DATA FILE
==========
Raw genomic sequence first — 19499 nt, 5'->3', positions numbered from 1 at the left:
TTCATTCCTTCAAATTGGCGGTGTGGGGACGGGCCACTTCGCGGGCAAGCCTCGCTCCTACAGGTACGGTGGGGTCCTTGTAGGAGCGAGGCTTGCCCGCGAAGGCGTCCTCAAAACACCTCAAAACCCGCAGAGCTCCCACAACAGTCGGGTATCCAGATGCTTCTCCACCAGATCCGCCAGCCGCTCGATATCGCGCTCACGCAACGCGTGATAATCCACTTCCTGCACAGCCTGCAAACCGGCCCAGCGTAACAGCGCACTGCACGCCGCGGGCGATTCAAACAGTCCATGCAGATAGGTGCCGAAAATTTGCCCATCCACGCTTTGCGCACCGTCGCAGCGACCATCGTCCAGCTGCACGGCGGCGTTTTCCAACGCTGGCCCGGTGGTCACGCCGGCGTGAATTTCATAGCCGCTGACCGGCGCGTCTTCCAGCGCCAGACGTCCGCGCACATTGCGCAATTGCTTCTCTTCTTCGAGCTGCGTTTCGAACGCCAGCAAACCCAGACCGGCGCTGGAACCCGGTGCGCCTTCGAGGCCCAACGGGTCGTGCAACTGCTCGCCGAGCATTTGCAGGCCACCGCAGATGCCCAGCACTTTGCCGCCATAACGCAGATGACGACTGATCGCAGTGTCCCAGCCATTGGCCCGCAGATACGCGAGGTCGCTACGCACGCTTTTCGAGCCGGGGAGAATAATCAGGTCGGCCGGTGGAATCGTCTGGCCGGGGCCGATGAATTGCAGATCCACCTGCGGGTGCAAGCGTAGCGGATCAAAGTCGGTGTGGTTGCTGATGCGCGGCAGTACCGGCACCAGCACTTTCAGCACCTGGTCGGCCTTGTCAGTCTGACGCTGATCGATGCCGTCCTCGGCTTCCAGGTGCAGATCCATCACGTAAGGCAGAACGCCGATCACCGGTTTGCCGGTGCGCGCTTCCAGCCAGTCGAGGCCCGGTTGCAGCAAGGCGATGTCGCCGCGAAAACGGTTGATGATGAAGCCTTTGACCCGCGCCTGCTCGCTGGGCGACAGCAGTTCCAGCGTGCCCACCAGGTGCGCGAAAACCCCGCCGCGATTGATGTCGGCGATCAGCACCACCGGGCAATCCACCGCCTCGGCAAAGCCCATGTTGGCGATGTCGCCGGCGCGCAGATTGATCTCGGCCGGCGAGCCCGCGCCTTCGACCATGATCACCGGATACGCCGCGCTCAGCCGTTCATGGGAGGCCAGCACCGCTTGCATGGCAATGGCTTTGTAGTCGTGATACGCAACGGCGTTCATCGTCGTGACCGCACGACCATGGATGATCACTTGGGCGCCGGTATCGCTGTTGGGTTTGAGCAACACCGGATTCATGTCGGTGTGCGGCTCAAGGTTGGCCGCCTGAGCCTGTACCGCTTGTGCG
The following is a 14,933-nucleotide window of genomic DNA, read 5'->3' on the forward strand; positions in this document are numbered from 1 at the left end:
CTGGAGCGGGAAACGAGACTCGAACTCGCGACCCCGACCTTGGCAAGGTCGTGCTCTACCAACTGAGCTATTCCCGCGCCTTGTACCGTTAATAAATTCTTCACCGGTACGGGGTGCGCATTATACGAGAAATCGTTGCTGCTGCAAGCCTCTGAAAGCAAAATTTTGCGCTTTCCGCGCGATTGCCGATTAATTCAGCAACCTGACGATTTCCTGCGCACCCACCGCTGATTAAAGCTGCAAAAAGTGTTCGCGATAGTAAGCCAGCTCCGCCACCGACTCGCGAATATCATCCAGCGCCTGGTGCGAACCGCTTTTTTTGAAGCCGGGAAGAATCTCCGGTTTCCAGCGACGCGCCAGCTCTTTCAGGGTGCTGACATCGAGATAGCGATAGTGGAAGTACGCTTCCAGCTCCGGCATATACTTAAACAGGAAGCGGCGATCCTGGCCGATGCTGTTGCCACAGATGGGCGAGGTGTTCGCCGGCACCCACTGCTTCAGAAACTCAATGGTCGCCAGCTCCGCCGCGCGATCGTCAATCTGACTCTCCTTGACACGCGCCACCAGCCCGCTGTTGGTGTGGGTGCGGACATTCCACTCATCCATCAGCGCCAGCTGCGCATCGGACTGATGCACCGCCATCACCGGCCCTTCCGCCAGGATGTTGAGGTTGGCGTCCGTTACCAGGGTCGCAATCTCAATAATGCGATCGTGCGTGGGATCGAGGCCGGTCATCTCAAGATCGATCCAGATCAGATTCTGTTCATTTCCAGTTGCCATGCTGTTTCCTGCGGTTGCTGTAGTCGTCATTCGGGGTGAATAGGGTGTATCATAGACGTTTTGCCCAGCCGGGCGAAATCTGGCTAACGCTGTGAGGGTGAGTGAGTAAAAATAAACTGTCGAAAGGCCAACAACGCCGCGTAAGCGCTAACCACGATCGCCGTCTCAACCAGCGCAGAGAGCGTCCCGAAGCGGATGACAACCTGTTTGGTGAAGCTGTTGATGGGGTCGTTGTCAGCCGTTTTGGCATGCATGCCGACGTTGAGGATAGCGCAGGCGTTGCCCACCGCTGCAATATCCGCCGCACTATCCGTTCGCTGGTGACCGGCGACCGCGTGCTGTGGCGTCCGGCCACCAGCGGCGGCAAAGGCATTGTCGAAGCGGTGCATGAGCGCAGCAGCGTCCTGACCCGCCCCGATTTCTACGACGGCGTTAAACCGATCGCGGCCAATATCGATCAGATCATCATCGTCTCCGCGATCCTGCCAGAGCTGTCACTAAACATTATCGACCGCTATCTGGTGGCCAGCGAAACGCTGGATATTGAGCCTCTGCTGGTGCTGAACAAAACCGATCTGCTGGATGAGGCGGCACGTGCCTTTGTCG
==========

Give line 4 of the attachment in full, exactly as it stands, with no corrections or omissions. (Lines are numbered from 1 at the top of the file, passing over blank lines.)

CTGGAGCGGGAAACGAGACTCGAACTCGCGACCCCGACCTTGGCAAGGTCGTGCTCTACCAACTGAGCTATTCCCGCGCCTTGTACCGTTAATAAATTCTTCACCGGTACGGGGTGCGCATTATACGAGAAATCGTTGCTGCTGCAAGCCTCTGAAAGCAAAATTTTGCGCTTTCCGCGCGATTGCCGATTAATTCAGCAACCTGACGATTTCCTGCGCACCCACCGCTGATTAAAGCTGCAAAAAGTGTTCGCGATAGTAAGCCAGCTCCGCCACCGACTCGCGAATATCATCCAGCGCCTGGTGCGAACCGCTTTTTTTGAAGCCGGGAAGAATCTCCGGTTTCCAGCGACGCGCCAGCTCTTTCAGGGTGCTGACATCGAGATAGCGATAGTGGAAGTACGCTTCCAGCTCCGGCATATACTTAAACAGGAAGCGGCGATCCTGGCCGATGCTGTTGCCACAGATGGGCGAGGTGTTCGCCGGCACCCACTGCTTCAGAAACTCAATGGTCGCCAGCTCCGCCGCGCGATCGTCAATCTGACTCTCCTTGACACGCGCCACCAGCCCGCTGTTGGTGTGGGTGCGGACATTCCACTCATCCATCAGCGCCAGCTGCGCATCGGACTGATGCACCGCCATCACCGGCCCTTCCGCCAGGATGTTGAGGTTGGCGTCCGTTACCAGGGTCGCAATCTCAATAATGCGATCGTGCGTGGGATCGAGGCCGGTCATCTCAAGATCGATCCAGATCAGATTCTGTTCATTTCCAGTTGCCATGCTGTTTCCTGCGGTTGCTGTAGTCGTCATTCGGGGTGAATAGGGTGTATCATAGACGTTTTGCCCAGCCGGGCGAAATCTGGCTAACGCTGTGAGGGTGAGTGAGTAAAAATAAACTGTCGAAAGGCCAACAACGCCGCGTAAGCGCTAACCACGATCGCCGTCTCAACCAGCGCAGAGAGCGTCCCGAAGCGGATGACAACCTGTTTGGTGAAGCTGTTGATGGGGTCGTTGTCAGCCGTTTTGGCATGCATGCCGACGTTGAGGATAGCGCAGGCGTTGCCCACCGCTGCAATATCCGCCGCACTATCCGTTCGCTGGTGACCGGCGACCGCGTGCTGTGGCGTCCGGCCACCAGCGGCGGCAAAGGCATTGTCGAAGCGGTGCATGAGCGCAGCAGCGTCCTGACCCGCCCCGATTTCTACGACGGCGTTAAACCGATCGCGGCCAATATCGATCAGATCATCATCGTCTCCGCGATCCTGCCAGAGCTGTCACTAAACATTATCGACCGCTATCTGGTGGCCAGCGAAACGCTGGATATTGAGCCTCTGCTGGTGCTGAACAAAACCGATCTGCTGGATGAGGCGGCACGTGCCTTTGTCG